A Muslim group was singled out at a Delaware public pool and asked to leave for wearing cotton shirts, shorts, and hijabs.
Tahsiyn A. Ismaa’eel, who runs Darul Amaanah Academy, an Arabic summer enrichment program, has been taking her elementary schoolers to Wilmington’s Foster Brown public pool for four years.
However, this is the first year that her group was asked to leave the pool due to their attire, according to WGRZ.
The pool manager apparently claimed to Ismaa’eel that “it’s against city policy to wear cotton in public pools.”
However, Ismaa’eel disputed that the rule was never enforced in the past. She also noted, “There are other kids with cotton on… Why are my kids being treated differently?”
After she was confronted about their clothing, a police officer was reportedly waiting for Ismaa’eel and her summer program children and asked her when they were going to leave the pool.
Instead of mentioning the cotton like the pool manager did, the officer said that there were “people waiting to get in and waiting for you to leave.”
“We were approached first about the cotton, and then it became, ‘Oh, the pool is over capacity so you need to leave.’ … I felt very unwanted,” the program director, who wears a hijab and niqab herself, said.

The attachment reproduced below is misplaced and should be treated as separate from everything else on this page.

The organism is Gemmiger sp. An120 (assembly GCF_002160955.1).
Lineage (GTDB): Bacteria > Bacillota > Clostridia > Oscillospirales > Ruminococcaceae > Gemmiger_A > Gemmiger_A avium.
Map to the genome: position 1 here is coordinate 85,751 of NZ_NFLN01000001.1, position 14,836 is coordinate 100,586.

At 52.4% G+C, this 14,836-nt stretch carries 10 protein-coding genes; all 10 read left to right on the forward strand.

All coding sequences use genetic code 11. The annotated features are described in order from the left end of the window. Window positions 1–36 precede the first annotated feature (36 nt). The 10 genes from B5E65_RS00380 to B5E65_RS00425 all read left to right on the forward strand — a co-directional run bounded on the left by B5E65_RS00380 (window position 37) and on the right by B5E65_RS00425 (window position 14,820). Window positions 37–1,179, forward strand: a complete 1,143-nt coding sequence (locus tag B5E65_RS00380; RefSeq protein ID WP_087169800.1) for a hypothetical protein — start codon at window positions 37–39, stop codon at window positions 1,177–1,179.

John Rago, the mayor’s deputy chief of staff for policy and communication, said in an email statement that cotton is banned from public pools because “the fact that cotton becomes heavy when wet and weighs swimmers down. Cotton also strains the pool filtration system more than proper swimwear.”
However, Ismaa’eel, who has been going to the pool for quite some time, says that she sees swimmers in cotton T-shirts who have never been harassed like her group.
As a result of the incident, parents were informed of the apparent cotton ban but many of the families participating in the summer Arabic enrichment program are below the poverty line and cannot afford costly religious-friendly swimwear.
A GoFundMe page for Darul Amaanah Academy has since been launched.